From this year onwards, ICAF is not only international in its festival programming, but also in the very heart of the organisation. We’d like to introduce you to our first guest curator: Tania Cañas. Tania is a Melbourne-based performer, facilitator and researcher all within community driven settings. Get to know her by reading the short interview with our assistant programmer below.
Jasmina Ibrahimovic: What are your artistic and social criteria for community arts?
Tania Cañas: A good community arts project is one that provides autonomous, self-determining and self-actualising spaces; spaces that are not only community engaged, but community driven. A good community arts project values intersectionality, acknowledging human existence as socially and politically complex as opposed to falling into simplistic, dichotomous, pre-determined framing of identity and subsequent modes of expression. Such projects are self-reflexive throughout the entire process, not just evaluative at the end. They are critically aware of their intentionality and positionality. They are aware how the space came to exist, for whom and why. They are also aware of the power relations that exist within the project, as a microcosm of reality. A good community arts project understands that practice is political and considers the social criteria as the artistic criteria. It does not restrict participation to the end of a project; instead it provides multiple entry points, ensuring there are opportunities to participate in all important decision making processes. A good community arts project is not working for community, and sometimes not even with, but as community, exemplifying a praxis of “nothing about us, without us”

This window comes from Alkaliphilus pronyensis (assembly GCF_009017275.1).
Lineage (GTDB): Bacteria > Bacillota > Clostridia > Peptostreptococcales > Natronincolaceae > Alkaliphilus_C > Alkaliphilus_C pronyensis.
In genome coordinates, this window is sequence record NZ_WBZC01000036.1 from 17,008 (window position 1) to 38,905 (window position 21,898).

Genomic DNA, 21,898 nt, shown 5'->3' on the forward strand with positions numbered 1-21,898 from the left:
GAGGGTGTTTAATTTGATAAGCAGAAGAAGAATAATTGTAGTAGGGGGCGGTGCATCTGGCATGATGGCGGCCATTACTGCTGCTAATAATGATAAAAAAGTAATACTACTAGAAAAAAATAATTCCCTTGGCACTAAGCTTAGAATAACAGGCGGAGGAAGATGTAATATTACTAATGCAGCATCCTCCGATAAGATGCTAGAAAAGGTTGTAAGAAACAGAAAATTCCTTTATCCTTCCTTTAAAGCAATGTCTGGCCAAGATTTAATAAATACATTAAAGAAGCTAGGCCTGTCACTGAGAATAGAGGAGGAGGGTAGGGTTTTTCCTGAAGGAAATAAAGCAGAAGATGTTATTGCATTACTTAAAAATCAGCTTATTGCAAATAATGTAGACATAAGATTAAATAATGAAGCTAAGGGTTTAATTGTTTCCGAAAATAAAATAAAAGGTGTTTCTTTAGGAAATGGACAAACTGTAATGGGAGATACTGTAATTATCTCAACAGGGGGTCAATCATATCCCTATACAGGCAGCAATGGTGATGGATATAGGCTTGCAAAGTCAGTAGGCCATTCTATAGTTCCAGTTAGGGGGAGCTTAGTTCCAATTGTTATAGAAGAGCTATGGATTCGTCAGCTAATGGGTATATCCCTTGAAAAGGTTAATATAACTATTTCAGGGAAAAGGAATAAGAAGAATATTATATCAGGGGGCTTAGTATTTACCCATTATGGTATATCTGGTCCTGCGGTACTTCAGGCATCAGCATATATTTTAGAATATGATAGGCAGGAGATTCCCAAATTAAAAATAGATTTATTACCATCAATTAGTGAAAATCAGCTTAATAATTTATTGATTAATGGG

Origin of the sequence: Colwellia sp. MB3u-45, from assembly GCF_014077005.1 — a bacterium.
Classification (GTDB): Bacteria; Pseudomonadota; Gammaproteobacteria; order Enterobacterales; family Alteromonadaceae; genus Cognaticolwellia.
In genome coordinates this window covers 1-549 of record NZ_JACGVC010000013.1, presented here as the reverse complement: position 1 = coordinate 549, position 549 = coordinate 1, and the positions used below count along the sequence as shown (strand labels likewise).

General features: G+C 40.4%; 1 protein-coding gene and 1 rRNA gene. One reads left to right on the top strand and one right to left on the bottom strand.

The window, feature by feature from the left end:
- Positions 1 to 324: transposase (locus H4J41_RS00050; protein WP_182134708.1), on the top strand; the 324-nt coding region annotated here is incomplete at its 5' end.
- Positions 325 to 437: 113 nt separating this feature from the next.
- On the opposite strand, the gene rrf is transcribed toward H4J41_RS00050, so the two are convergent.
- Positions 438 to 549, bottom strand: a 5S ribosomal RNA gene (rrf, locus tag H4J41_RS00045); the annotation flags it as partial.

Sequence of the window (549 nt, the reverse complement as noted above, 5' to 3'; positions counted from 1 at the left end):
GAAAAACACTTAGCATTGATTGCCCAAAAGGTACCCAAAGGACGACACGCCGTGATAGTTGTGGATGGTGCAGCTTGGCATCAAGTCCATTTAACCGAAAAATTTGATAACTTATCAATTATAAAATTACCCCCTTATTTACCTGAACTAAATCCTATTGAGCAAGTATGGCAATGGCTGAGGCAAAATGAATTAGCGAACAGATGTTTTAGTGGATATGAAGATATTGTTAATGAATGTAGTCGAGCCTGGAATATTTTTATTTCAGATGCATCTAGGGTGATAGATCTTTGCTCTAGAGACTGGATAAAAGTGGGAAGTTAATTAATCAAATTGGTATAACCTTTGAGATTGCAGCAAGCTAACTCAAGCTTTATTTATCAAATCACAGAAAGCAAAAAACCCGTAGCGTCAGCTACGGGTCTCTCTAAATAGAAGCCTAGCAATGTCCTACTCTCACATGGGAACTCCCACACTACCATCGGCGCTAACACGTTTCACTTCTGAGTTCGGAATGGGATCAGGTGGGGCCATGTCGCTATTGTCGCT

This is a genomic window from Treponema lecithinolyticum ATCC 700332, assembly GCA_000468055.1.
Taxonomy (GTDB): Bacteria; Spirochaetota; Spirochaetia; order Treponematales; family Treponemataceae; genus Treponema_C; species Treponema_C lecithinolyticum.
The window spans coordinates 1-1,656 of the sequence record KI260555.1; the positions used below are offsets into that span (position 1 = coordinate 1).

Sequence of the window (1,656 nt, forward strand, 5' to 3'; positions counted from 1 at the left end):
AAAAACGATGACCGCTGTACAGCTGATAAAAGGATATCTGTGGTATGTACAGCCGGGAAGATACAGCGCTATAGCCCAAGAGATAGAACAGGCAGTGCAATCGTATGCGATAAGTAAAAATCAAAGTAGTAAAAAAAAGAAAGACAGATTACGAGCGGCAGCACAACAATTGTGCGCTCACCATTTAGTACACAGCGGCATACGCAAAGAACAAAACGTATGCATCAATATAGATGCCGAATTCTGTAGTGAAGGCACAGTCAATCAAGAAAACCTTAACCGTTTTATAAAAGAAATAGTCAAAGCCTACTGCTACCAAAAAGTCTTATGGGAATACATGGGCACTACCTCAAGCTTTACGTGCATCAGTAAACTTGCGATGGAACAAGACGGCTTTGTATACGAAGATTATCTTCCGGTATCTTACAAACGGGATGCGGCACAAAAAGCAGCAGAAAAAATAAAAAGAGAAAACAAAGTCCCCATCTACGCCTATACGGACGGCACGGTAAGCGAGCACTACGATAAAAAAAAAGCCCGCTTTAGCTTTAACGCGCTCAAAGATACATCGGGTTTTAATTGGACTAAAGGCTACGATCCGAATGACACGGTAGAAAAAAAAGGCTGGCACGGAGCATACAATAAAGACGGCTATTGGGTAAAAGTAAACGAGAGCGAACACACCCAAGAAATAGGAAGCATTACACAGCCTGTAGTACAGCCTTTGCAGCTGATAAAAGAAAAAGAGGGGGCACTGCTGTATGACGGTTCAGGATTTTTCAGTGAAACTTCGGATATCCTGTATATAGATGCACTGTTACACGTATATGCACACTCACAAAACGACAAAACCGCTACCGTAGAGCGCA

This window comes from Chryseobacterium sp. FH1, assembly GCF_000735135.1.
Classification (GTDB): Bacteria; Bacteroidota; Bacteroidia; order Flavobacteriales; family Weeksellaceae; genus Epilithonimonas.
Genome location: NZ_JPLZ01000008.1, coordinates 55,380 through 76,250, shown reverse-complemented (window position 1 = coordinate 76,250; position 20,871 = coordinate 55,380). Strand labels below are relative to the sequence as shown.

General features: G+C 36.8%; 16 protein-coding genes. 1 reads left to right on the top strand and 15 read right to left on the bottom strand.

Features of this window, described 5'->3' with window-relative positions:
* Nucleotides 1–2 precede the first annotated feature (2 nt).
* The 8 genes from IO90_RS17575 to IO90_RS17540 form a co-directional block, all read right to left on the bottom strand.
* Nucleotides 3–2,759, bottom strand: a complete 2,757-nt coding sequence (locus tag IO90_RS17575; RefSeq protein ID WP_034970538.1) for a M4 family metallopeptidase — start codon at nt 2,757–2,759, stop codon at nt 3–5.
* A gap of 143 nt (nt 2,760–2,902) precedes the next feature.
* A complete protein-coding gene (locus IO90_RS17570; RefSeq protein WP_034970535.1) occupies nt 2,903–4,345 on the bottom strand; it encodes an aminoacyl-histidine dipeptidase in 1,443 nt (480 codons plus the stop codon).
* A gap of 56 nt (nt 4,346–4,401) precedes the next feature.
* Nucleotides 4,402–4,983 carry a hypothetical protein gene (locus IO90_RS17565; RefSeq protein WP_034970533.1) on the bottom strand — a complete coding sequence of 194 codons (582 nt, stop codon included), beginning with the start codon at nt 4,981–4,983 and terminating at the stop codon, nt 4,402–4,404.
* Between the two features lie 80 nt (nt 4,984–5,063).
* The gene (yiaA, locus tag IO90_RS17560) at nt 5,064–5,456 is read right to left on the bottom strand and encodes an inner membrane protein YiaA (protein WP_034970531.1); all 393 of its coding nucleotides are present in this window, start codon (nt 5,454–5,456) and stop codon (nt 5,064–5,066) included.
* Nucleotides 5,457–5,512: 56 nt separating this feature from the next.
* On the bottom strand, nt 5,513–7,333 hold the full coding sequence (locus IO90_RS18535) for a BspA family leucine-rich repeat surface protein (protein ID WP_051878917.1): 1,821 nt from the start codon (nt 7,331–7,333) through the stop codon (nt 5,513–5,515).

Jasmina Ibrahimovic: How do you imagine your role as ICAF guest curator?
Tania Cañas: I see the role of the guest curator as someone who is the sensory extension of ICAF. They provide a connection between the festival and the initiatives happening in their locale, in particular the initiatives that might not get the best exposure because they are actually doing the work! I see this role as particularly important as an Australian community practitioner, as Australia is cartographically distant and thus sometimes isolated from global discourse.
Read more about our guest curators here.